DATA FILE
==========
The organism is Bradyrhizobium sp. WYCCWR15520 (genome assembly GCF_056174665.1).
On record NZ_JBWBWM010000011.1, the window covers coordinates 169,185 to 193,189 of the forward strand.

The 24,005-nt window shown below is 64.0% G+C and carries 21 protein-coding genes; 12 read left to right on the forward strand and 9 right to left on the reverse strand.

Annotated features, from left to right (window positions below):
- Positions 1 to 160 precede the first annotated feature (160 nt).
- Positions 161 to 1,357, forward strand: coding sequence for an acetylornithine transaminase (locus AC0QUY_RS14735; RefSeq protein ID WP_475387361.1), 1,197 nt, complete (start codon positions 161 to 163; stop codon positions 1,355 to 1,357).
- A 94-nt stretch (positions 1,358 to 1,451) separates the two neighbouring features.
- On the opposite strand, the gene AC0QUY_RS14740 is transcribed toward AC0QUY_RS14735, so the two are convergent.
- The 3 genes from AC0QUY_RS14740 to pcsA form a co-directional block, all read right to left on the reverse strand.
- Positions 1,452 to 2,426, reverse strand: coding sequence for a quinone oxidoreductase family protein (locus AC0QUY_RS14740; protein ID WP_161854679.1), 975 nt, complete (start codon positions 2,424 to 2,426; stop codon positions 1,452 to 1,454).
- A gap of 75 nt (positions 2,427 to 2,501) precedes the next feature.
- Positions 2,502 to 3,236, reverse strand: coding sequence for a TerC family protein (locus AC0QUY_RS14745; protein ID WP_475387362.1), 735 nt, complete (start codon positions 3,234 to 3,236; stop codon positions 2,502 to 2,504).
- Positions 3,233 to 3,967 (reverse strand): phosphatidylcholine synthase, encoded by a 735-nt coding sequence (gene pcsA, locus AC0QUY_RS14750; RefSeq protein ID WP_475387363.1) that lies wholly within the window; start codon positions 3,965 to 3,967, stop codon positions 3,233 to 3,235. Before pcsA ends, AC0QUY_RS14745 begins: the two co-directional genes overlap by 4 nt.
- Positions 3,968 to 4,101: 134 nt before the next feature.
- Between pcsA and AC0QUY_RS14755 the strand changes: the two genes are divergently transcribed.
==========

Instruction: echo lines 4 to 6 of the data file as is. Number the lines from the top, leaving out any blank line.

Annotated features, from left to right (window positions below):
- Positions 1 to 160 precede the first annotated feature (160 nt).
- Positions 161 to 1,357, forward strand: coding sequence for an acetylornithine transaminase (locus AC0QUY_RS14735; RefSeq protein ID WP_475387361.1), 1,197 nt, complete (start codon positions 161 to 163; stop codon positions 1,355 to 1,357).